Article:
The Hindu nationalist party of Indian prime minister Narendra Modi has won a major victory in a key state election, boosting his odds of success at next year’s general election and emboldening his at-times divisive policy agenda.
Mr Modi’s Bharatiya Janata Party (BJP) was leading with 105 seats in Karnataka compared to the opposition Congress’s 75, according to the latest Election Commission of India figures.
Both the prime minister and the Congress leader Rahul Gandhi have personally campaigned in recent weeks in Karnataka, a state with a population roughly equivalent to that of France.
Critics accused Mr Modi of using divisive rhetoric to encourage Hindus to turn out and vote for the BJP, while Mr Gandhi was said to have failed to mobilise a local Congress party that had not done much wrong as incumbents in the state.
Late on Tuesday, with the last votes being counted, Congress made a last-ditch bid to form a coalition with a regional party that placed third. Congress spokesman Randeep Surjewala said the pair in coalition held a “clear majority” of the state’s 225 seats.
But the more likely scenario would see the state governor offer the BJP the first chance to form a government, as the best-performing single party.
The result “certainly bodes well” for Mr Modi in 2019, said Ajay Mehra, a political science lecturer at Delhi University. It gives the BJP control of 22 out of the country’s 29 states – a record number, though the total number of states has grown over the years.
“Every victory is significant, and if you look at the map of the country, every dot turning saffron [the colour of BJP] is signifiant at this stage,” Mr Mehra told The Independent.
The Karnataka vote is the first in a number of important state elections this year, and some commentators suggested the wave of Hindu nationalist sentiment that bore Mr Modi to power in 2014 might already have broken, amid criticism over an overnight ban on high-value banknotes in 2016 and an unpopular nationwide sales tax.
But on the best turnout for a state election since the 1950s, that seems not to be the case, and Tuesday’s result makes for grim reading for Congress supporters.
“There are lots of middle class Indians who feel each victory for the BJP is making them bolder,” said Mr Mehra. “There is the impression that it is emboldening them to do things they should not be doing – dividing society along religious lines.”
For Mr Modi’s grassroots supporters, his ability to reach beyond the educated middle classes is one of his strongest appeals. And to do that, Mr Mehra said, the BJP has shown an extraordinary ability to organise and mobilise its political activists to reach into every home.
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The Karnataka vote has been described in some reports as India’s first “WhatsApp election”, and while it is impossible to say that social media won the day for the BJP, it certainly played its part.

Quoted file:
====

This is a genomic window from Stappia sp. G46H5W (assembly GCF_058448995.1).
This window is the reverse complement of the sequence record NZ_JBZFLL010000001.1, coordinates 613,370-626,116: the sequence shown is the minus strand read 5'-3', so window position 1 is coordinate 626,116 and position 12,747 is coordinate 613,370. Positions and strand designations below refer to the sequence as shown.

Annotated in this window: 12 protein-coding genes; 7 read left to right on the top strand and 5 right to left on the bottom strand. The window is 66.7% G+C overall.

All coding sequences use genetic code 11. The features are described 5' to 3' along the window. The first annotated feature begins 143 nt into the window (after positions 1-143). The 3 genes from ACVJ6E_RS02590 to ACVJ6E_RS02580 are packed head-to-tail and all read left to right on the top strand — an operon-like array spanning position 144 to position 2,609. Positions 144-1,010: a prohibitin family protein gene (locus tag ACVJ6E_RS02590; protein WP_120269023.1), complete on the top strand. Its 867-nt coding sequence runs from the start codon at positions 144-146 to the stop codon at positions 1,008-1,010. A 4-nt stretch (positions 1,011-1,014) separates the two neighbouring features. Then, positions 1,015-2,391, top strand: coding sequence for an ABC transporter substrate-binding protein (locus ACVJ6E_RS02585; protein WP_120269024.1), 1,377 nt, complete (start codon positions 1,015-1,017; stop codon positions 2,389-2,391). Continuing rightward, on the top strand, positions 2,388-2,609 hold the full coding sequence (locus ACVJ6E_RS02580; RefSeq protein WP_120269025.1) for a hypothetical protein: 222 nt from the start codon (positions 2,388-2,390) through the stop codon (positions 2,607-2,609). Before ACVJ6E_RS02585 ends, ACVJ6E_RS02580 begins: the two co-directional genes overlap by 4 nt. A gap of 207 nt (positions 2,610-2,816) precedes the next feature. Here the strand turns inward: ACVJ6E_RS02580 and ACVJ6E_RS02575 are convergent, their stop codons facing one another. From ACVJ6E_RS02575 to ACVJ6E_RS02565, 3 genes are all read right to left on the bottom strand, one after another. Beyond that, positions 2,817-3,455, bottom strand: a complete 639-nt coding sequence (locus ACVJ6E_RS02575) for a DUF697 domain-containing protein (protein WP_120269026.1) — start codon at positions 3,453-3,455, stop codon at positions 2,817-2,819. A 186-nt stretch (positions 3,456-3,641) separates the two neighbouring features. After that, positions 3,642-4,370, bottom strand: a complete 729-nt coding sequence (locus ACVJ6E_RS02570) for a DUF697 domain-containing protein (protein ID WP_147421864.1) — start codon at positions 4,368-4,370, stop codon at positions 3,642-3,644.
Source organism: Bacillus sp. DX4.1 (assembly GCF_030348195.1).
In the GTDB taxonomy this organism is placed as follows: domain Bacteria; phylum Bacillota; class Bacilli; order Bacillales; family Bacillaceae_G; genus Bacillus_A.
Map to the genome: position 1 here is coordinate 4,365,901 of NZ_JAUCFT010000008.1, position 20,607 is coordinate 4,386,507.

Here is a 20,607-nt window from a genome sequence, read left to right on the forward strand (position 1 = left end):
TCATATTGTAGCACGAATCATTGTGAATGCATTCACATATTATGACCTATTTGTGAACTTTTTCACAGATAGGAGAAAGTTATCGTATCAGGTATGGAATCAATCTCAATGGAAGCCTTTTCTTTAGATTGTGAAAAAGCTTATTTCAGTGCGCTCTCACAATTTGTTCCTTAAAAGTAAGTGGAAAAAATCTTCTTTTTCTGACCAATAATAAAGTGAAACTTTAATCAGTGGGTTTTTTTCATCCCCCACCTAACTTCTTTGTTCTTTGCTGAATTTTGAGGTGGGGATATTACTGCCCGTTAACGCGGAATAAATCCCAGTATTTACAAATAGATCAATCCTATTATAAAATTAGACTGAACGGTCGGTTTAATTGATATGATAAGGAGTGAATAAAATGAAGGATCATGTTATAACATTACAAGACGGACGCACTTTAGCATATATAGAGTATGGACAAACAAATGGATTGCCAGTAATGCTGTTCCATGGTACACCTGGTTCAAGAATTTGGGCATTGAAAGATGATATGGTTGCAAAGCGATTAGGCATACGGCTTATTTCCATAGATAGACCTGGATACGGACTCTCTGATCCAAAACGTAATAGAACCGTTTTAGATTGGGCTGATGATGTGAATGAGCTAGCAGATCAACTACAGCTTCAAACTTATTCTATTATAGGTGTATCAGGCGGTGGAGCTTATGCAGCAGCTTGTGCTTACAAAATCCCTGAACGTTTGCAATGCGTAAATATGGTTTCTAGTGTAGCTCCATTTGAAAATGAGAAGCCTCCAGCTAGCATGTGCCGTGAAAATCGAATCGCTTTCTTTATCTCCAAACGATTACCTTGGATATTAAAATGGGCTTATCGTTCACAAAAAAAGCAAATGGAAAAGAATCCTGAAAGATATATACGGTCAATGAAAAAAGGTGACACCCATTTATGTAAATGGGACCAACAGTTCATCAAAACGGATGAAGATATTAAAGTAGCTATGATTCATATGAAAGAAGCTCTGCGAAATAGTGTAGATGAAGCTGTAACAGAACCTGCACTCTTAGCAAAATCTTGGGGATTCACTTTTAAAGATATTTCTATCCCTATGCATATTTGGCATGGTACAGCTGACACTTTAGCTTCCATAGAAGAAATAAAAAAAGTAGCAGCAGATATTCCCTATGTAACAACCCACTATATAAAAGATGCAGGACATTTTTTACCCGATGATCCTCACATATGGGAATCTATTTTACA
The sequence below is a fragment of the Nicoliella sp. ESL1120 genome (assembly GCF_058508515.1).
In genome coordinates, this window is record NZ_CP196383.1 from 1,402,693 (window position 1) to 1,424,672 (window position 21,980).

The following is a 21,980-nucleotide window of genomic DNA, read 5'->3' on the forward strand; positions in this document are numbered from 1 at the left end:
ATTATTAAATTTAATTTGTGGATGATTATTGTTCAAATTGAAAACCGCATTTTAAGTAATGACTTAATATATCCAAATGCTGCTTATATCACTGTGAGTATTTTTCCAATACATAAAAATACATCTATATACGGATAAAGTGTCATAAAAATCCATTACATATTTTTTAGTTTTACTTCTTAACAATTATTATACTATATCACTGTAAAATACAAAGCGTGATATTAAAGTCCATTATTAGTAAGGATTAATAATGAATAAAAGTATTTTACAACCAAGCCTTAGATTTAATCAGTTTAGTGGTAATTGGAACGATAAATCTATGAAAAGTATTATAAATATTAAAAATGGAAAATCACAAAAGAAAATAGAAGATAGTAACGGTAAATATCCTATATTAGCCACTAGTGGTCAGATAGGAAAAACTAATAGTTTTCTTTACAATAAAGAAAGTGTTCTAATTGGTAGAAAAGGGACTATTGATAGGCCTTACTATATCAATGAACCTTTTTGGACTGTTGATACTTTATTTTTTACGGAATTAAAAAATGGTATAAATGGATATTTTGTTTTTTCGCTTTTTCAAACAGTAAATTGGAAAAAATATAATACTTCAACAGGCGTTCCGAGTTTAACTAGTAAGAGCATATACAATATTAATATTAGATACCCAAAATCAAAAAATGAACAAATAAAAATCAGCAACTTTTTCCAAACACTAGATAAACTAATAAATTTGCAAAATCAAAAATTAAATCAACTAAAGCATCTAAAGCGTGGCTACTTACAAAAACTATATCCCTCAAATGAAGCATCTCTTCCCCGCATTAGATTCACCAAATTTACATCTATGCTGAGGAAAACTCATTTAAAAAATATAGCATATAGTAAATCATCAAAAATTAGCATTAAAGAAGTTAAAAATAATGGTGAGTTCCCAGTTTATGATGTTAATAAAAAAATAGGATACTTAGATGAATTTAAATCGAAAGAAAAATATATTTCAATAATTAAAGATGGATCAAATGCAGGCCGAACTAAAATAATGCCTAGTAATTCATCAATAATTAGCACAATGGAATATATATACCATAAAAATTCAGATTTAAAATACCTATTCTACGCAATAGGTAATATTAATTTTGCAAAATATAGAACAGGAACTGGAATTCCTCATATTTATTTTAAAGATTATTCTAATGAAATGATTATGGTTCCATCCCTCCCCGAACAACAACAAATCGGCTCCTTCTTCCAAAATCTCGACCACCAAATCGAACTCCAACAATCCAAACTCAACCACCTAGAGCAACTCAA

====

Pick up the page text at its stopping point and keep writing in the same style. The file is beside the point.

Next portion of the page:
Both Congress and the BJP claimed to have created more than 20,000 WhatsApp groups dedicated to discussing the election in the state, though Mr Modi’s party is generally considered to be more effective as an earlier adopter of social media electioneering.
Those WhatsApp groups have, according to various reports, carried a mixture of inflammatory and false messaging, often designed to divide communities. WhatsApp, which is owned by Facebook, said in a statement to The Washington Post that it was “stepping up” its efforts to tackle such usage ahead of the 2019 election.
Between now and the general election, Mr Modi’s newfound confidence may manifest itself in new economic reforms. The World Bank has called on India to revamp its labour sector and change the rules around land acquisition, things the prime minister has previously been wary of doing.
“The result provides some reassurance to the BJP that its popularity remains intact,” Shilan Shah, a senior India economist at Capital Economics, told Reuters. “That could embolden the government to pursue reforms in future, including loosening foreign direct investment restrictions and moves towards privatisation.”
And for Congress, the result will raise serious questions about the position of Mr Gandhi, the fifth generation of politicians from the famous Nehru-Gandhi dynasty.
“His authority is weakened and it is difficult for the Congress now to stake a claim on the leadership of the opposition,” said Satish Misra, a political analyst at the Observer Research Foundation in New Delhi.
Mr Mehra’s assessment for the party as a whole was bleak. “If they cannot win these elections, in spite of so much anti-government feeling, then Congress appears to be shutting up shop,” he said.
Party spokesman Sanjay Jha admitted Congress was “disappointed” by the result but defended Mr Gandhi’s campaigning. “He raised issues that mattered, unlike PM Modi, who indulged in hollow rhetoric,” he said.